It seems hard to believe that Cougar the Musical is celebrating a year’s run Off-Broadway at St. Luke’s Theatre. The show brings to mind those mismatched couples one sees periodically who provoke the thought: “What’s she doing with him?” (Or vice versa.) In this case, the unprepossessing half is the show itself, a smartly crafted, moderately pleasant musical comedy about three women who seek sexual liberation in middle age.
The women — Clarity, Mary-Marie and Lily — are played by actresses who have been with the show from early days (respectively, Brenda Braxton, Babs Winn and Mary Mossberg); they are joined by a newcomer, Andrew Brewer, who plays a variety of young studs (and one female). Collectively, they are the element that makes one’s head turn — superb talent making a good deal of hot air seem like it's propelling a shiny zeppelin.
Written primarily by Donna Moore, with additional music by Mark Barkan, John Baxindine, Arnie Gross, Meryl Leppard and Seth Lefferts in a variety of combinations, Cougar has the requisite “he done me wrong” song, as Lily, having filed divorce papers, finds herself in the dating pool again and attending Over 40 and Fabulous meetings. Mary-Marie is the wealthy proprietress of a bar for older women, a “den of antiquity”; although she is persistently wooed by the unseen Frank, she resists dating a man her own age (54) and is determined to find a young stud for sex. The third heroine, Clarity, is a self-possessed career woman who has raised her child and denied herself any physical relationship, apart from one with a personal mechanical device, which she sings about in the evening’s most cringe-inducing song, “Julio.” But Braxton radiates so much class that she makes it palatable — barely.
The women all connect in a manicurist’s office, and the song they sing there, “Shiny and New,” is one of the highlights of the show. In fact, the female power anthems — “I’m My Own Queen,” “My Terms,” “Love Is Ageless” and “Say Yes” (whose sentiment uncomfortably echoes that of “Yes” from John Kander and Fred Ebb’s 70, Girls, 70, and is used in the same preachy, affirmative way) — are less interesting than the ones that have to do with character.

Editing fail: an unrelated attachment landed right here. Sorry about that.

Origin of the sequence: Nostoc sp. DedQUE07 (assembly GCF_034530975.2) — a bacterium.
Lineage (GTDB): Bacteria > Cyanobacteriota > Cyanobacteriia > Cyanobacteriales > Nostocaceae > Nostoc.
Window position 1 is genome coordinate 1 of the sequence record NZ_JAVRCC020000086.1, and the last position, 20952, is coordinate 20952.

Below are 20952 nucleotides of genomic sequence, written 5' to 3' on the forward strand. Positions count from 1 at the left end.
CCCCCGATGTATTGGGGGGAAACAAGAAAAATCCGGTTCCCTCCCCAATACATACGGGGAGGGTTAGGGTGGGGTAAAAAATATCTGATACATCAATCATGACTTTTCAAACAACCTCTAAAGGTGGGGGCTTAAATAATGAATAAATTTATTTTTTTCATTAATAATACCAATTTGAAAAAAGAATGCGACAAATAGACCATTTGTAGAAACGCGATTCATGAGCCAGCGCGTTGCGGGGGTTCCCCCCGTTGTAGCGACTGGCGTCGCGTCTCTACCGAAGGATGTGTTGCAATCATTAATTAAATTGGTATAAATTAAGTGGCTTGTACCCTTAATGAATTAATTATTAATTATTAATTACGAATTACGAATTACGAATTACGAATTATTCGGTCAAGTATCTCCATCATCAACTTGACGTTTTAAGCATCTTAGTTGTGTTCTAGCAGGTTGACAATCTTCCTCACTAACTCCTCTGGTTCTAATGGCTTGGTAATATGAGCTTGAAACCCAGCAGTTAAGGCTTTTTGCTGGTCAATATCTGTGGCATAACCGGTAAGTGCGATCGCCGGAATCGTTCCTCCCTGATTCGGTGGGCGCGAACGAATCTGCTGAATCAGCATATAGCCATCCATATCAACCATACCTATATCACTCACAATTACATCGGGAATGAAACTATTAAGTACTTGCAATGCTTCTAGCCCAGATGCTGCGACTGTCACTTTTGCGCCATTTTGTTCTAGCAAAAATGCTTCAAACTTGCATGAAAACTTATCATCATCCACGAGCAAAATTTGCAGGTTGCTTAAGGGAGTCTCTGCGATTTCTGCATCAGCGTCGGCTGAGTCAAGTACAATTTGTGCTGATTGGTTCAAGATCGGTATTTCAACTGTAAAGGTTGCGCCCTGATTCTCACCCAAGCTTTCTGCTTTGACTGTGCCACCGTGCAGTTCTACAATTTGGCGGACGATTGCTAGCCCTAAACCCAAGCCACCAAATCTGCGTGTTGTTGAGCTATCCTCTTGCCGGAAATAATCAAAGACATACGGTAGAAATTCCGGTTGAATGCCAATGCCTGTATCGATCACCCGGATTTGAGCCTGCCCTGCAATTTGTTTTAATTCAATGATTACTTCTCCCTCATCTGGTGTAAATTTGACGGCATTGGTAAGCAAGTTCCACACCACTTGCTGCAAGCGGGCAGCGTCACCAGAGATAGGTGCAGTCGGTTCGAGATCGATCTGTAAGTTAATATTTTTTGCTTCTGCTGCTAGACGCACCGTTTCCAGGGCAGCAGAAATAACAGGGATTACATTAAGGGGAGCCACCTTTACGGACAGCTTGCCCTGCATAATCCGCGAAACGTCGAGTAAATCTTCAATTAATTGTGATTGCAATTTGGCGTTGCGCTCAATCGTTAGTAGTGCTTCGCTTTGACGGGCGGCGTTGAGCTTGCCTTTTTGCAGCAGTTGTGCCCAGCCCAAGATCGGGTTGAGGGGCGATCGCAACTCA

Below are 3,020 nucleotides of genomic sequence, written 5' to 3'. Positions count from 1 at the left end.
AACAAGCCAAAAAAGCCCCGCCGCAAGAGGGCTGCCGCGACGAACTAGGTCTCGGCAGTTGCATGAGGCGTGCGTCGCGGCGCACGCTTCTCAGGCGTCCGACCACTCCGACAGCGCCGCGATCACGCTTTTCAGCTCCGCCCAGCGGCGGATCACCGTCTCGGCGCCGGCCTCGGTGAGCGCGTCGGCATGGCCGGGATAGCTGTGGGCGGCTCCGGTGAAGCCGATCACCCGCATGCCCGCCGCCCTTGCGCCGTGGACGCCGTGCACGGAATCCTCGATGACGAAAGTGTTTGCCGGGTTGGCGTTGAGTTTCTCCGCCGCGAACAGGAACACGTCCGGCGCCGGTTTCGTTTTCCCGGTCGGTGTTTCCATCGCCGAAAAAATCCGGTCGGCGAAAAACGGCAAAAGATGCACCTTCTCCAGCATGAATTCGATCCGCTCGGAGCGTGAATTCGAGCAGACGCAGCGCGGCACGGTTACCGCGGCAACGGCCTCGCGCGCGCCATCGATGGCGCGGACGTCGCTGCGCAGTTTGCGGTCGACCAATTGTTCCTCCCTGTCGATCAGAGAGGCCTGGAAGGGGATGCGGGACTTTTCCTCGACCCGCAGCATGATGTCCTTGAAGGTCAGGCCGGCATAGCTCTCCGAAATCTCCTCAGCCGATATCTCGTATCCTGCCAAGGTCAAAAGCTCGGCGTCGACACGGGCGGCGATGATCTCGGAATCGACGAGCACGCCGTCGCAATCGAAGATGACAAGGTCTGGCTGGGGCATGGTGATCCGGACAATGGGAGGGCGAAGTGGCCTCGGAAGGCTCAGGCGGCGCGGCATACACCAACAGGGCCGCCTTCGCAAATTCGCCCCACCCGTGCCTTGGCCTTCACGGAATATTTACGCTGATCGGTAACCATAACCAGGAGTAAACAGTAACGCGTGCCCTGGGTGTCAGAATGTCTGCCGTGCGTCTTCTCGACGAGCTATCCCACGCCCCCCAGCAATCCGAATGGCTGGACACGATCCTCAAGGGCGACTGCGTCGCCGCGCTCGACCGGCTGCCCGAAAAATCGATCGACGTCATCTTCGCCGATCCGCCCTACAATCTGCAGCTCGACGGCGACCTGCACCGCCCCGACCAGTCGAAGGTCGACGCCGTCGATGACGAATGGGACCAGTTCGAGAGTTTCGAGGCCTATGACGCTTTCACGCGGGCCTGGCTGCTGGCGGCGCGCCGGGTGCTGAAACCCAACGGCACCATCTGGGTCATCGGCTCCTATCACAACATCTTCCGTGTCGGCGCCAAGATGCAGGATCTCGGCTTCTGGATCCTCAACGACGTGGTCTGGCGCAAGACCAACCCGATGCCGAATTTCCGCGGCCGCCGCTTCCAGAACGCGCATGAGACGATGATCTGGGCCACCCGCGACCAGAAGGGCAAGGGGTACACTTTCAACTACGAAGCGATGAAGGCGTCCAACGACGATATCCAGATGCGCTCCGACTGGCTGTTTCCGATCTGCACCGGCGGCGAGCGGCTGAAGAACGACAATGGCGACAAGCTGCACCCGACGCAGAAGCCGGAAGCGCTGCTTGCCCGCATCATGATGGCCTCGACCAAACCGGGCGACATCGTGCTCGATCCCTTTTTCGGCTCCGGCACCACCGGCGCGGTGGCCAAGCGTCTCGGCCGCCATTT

One of the best of them is “Let’s Talk About Me,” a Cole Porter-ish list song that name-checks Alvin Ailey, Eva Gabor, Stephen Hawking and Manolo Blahnick, among others, in its clever lyrics. It’s sung by Lily and Buck, a would-be actor who’s working as the bartender at Mary-Marie’s watering hole, and Brewer and Mossberg lend a delicate touch to the romantic banter so that you’d almost think they were the leads in a Porter show.
The songs, however, are hung on a book that often settles for sitcom humor. When Lily meets Mary-Marie and tells the story of how she was shoehorned into the role of mother and housekeeper, she says, “I was doing time.” “Prison?” asks Mary-Marie. “Marriage,” says Lily.
To be fair, a large portion of the audience was having a great time, applauding at the message songs and even lending an occasional shout-out. It’s a truism that the right casting is the most important element of any project, and director/choreographer Lynne Taylor-Corbett certainly deserves credit for her finds. Winn, with a resemblance to Betty White, summons memories of Sue Ann Nivens, the middle-aged man-trap that White embodied on The Mary Tyler Moore Show. Winn is an adroit physical comedian and, like the others, possesses a strong singing voice. As Clarity, Braxton is a crisp, composed presence and the real belter; although the lady is well into middle age, her looks scream, “Thirty-five, max!”
Mossberg’s Lily is a likable linchpin, yet the actress can’t really put over Lily’s life-changing decision about Buck. The notion that an older man and a much younger woman might be emotionally and intellectually soul mates was the core of Woody Allen’s Manhattan back in 1979. That resolution was a daring choice of hope and affirmation, in spite of uncertainty. In 2013, the authors of Cougar advocate a woman’s right to pair with a younger partner, then undercut their message with a plot twist that feels bourgeois, defeatist and unsatisfying, no matter how they spin it.
Brewer, with less than a fortnight under his belt, has seamlessly integrated his characters with the others, and his roles give him ample opportunity to display a wide-ranging talent. His Buck is low-key and genial, while his Latin lover is a bit more high-strung and polished. He delivers hard-boiled noir dialogue adeptly (in a scene that seems out of place), and he sings and dances with panache. He has the looks of a leading man — specifically, Ryan Reynolds, with whom he also shares splendid comic chops. Like the women, he deserves a bigger show for his talents. But for now, they are burnishing Cougar the Musical, and that’s reason enough to check them out.